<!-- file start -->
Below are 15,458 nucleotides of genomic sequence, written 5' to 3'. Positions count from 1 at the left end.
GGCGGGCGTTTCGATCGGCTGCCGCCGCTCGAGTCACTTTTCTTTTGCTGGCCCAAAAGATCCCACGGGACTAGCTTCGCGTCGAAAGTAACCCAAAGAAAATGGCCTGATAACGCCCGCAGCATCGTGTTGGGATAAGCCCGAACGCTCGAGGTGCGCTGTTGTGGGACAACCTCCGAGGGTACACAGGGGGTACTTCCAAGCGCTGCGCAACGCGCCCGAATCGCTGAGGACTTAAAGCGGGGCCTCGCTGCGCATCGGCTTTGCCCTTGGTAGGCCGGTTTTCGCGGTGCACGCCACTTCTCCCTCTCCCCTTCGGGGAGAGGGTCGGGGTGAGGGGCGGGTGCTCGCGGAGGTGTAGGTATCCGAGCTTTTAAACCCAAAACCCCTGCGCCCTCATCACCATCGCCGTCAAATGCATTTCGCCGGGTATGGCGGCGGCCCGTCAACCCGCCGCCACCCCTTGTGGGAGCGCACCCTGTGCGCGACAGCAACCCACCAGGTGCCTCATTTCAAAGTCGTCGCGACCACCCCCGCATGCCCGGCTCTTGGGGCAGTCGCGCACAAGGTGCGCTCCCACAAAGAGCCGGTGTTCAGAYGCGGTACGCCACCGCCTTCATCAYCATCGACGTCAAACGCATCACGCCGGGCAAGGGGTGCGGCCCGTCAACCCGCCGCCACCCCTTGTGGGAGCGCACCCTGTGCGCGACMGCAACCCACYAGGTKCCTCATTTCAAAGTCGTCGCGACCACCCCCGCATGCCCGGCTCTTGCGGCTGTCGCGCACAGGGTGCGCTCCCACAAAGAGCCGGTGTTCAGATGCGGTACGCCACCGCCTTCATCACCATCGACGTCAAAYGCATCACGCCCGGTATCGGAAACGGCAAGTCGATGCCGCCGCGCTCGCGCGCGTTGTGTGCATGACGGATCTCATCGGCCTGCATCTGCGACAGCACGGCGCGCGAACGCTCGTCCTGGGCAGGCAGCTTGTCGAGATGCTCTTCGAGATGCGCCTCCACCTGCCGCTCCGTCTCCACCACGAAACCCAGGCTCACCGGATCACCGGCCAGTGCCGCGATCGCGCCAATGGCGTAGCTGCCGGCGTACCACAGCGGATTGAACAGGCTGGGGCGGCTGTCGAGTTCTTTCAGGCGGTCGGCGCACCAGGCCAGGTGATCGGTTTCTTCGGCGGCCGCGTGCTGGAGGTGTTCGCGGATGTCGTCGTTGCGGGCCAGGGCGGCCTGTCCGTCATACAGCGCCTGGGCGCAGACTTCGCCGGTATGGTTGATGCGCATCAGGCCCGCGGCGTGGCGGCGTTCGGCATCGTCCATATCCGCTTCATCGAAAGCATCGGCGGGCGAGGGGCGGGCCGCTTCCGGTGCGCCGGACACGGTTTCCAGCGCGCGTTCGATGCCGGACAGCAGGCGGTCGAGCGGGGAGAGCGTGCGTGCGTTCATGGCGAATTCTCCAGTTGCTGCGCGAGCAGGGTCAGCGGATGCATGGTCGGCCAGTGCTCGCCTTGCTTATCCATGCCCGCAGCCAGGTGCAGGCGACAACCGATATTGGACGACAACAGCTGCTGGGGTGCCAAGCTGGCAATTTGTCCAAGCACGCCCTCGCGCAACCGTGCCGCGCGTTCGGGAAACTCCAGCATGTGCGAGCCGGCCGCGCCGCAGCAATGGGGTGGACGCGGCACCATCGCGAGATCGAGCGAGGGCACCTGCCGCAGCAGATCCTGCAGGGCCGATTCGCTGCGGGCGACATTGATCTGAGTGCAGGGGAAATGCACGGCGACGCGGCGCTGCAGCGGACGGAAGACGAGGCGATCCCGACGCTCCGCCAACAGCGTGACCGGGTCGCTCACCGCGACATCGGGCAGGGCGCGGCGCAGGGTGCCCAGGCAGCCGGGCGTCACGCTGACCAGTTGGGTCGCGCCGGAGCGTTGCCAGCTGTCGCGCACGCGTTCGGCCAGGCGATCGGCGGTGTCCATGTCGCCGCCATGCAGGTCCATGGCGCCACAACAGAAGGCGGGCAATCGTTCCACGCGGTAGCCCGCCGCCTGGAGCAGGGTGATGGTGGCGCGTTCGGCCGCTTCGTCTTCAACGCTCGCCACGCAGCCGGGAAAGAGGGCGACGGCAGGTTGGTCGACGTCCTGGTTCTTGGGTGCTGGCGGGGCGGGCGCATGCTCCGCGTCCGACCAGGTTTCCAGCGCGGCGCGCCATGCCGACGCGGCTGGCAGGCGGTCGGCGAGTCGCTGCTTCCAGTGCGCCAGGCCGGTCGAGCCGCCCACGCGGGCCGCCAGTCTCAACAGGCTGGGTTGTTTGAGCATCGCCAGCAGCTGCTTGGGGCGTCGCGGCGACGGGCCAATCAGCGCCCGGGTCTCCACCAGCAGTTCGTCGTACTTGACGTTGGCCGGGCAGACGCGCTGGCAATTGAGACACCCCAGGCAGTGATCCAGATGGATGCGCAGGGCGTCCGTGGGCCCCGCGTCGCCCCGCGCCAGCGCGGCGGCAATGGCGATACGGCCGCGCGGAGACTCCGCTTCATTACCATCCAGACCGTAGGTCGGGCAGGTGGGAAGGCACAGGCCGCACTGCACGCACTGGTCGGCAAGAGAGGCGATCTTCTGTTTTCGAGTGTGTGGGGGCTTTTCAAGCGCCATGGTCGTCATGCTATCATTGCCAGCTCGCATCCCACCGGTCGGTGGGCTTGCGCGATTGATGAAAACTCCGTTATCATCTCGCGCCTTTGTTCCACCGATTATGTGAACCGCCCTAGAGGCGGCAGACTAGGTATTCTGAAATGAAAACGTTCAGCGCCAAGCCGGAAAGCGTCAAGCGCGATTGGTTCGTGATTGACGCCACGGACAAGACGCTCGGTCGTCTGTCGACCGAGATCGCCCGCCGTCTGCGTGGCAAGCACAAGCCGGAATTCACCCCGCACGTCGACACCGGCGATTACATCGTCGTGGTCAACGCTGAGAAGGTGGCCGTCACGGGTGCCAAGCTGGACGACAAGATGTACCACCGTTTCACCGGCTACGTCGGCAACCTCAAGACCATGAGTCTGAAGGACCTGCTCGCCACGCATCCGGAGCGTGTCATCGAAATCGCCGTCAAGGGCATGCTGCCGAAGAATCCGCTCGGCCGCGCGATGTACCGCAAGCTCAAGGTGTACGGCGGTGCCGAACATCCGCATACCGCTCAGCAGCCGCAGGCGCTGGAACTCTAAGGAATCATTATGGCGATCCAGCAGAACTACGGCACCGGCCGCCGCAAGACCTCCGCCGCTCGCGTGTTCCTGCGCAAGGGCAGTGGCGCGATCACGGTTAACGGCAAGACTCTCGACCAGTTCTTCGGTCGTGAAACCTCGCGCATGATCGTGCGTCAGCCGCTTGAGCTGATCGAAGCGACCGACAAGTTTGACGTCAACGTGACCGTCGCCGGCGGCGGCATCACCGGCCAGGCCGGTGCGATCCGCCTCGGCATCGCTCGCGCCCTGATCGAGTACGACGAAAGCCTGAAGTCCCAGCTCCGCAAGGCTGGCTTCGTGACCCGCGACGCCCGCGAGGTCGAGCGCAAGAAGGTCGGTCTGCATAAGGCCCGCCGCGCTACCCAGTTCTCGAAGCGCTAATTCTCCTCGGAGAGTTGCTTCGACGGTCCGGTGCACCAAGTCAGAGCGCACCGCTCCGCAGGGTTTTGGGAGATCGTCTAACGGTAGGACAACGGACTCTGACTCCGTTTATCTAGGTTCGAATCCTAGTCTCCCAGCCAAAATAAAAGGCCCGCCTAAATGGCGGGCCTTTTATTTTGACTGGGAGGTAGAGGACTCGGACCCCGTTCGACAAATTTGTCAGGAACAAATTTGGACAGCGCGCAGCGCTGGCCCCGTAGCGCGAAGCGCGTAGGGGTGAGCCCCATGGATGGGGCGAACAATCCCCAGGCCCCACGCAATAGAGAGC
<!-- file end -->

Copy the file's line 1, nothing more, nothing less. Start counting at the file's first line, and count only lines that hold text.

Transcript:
Below are 15,458 nucleotides of genomic sequence, written 5' to 3'. Positions count from 1 at the left end.